Br. Geoffrey Tristram

On this day, in 1961, there was a plane crash in Central Africa and it took the life of Dag Hammarskjöld, who was the Secretary-General of the United Nations. He was an extraordinary man, and in the calendar of the Church we keep him on this day. He is kept as a memorial in the Church firstly because he was a man tirelessly committed to the cause of peace, who was willing to undertake the greatest personal sacrifice on its behalf. In fact, the plane which crashed in Africa was taking him on a very dangerous mission and most of the people in the UN didn’t want him to go, but he was very brave. He was going to negotiate a ceasefire between warring factions in the Congo.

The second reason Dag is remembered and honored in the calendar of the Church is because of what was found in his apartment in New York shortly after his death. It was a manuscript and it was full of journal entries. He wrote in it every day, and there were poems, and they (i.e. the journal entries) covered a period of several decades and revealed a rich, hidden life. No one knew it existed – and no one knew that this was what was going on deep within this man, within his inner life. They revealed a man of deep faith, whose courageous life of self-sacrifice was a direct result of what went on in those times of silence, often very early in the morning – times of passionate (prayer), sometimes wrestling (with God), sometimes commitment to God.

The manuscript is extraordinary.  It consisted of short aphorisms and reflections and represented what he called “my negotiations with myself and with God.” They were, after his death, very soon published under the title, Markings.  It’s a beautiful book and full of very moving writing. Markings proved to be a great surprise to the world because Dag was such a private man and very few of his closest friends had any idea that he had any religious preoccupations.  And yet, it was this hidden life which gave strength and meaning and purpose and direction to his remarkable public life of service.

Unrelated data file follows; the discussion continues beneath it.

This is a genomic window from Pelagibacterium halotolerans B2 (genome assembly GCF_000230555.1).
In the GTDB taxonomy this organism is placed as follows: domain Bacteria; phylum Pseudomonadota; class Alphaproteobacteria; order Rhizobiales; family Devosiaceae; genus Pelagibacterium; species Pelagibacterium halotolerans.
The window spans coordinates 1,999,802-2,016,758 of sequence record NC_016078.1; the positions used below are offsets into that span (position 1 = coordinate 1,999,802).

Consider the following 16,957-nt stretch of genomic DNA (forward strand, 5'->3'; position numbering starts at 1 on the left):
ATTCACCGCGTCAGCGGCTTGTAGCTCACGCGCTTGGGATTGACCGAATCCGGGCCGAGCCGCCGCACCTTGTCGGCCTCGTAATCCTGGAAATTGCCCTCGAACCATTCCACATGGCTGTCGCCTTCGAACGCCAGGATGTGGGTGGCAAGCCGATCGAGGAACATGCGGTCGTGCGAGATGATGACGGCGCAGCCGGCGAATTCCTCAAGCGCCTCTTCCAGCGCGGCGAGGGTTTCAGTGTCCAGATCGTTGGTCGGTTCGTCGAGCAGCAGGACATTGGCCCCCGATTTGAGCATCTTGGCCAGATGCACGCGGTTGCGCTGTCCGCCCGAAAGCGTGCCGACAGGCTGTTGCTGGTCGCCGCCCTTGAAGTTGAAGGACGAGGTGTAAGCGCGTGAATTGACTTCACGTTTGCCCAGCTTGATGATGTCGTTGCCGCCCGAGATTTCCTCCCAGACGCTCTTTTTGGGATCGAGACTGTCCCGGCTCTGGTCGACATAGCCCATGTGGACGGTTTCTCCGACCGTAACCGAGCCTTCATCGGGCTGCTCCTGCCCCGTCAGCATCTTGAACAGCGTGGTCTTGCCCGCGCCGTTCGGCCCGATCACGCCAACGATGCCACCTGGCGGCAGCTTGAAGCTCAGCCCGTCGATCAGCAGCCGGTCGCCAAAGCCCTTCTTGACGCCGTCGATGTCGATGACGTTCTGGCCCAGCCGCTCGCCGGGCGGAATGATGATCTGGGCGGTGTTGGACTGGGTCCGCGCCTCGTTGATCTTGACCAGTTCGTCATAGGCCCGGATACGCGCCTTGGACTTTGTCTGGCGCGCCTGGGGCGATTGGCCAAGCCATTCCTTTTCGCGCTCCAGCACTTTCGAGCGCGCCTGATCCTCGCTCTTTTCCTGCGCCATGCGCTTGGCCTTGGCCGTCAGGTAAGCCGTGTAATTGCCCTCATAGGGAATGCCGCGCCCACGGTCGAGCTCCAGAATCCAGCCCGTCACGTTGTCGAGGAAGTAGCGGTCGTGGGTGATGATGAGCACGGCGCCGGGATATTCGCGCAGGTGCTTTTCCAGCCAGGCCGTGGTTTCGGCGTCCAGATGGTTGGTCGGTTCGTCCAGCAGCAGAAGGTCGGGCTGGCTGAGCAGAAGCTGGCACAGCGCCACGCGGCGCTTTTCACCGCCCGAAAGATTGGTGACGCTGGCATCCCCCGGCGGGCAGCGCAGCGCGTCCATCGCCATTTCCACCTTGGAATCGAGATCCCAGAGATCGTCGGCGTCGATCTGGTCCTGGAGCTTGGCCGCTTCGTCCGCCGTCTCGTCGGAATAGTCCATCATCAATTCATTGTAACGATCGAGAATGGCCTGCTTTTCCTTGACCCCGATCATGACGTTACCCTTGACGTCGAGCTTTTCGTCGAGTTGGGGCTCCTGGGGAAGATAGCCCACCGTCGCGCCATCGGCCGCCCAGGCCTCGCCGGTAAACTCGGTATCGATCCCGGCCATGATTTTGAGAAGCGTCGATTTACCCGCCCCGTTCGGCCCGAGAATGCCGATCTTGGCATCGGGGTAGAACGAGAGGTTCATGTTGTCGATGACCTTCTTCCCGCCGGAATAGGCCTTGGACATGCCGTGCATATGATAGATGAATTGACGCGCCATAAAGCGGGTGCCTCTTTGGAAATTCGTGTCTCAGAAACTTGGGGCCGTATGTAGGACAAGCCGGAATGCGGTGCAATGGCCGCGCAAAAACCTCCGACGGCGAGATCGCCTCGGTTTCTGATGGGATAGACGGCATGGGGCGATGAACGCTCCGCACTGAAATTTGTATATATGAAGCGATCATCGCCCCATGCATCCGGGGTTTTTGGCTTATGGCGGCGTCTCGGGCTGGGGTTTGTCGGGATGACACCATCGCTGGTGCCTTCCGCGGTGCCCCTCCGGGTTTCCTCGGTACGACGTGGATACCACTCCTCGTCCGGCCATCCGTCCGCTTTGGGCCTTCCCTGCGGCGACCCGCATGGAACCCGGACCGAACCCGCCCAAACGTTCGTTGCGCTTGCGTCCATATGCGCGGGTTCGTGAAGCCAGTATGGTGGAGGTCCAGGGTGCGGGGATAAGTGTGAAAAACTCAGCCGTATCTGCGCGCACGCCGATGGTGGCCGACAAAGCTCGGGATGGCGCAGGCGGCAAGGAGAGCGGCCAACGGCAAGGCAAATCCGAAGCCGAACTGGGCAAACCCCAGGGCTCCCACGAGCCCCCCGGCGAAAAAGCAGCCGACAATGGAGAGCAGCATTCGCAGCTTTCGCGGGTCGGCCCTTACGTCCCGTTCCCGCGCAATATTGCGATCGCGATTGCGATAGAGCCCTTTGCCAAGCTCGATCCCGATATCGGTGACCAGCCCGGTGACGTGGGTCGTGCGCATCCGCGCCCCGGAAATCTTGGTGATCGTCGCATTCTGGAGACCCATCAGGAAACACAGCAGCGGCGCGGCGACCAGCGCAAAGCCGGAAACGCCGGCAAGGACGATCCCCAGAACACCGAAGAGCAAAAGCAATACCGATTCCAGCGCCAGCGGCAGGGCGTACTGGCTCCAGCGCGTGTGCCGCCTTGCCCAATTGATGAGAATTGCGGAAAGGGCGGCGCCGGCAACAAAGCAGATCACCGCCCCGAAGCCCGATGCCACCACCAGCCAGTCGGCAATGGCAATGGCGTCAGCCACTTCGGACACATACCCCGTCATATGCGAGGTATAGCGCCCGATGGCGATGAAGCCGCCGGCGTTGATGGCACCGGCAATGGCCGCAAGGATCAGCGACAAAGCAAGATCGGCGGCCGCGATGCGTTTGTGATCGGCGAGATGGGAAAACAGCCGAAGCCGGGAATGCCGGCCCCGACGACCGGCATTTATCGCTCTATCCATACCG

Dag, I think, would say with St Paul, “My life is hidden with Christ in God.”

But what I find most compelling about this man, Dag Hammarskjöld, and his writings and Markings is that his faith was not … its source was not creedal, let’s say. He didn’t grow up in the church. He didn’t learn his faith through church teachings. He came to faith through profound and honest struggle, struggle with making sense of his public life. He was fully engaged in living life and then struggled – often in the early hours of the morning – to make sense of it; and as he struggled, certain truths came really, I think, directly from inspiration from God.

First of all, he came to believe that there is a God. He writes, “I don’t know who or what put the question. I don’t know when it was put. I don’t even remember answering but at some moment, I did answer yes.”

Secondly, because of the reality of God, he knew then that his life had a purpose, which was incredibly important for him, as it is for us. He writes, “From the hour that I said yes, I was certain that existence is meaningful.”

Then, thirdly, and this really was the central dynamic of his life, he discovered through wrestling with this “Stranger,” I guess, originally, rather like Jacob with the angel … Through his wrestling with this Supreme Reality in his life, he came to discover that the only authentic way of living life was through service to others. To give his life authenticity and truth and meaning, he had to offer his life back to God and offer it in service of others. He writes, “From the hour I said yes, I was certain that existence is meaningful and that therefore, my life in self-surrender had a goal.”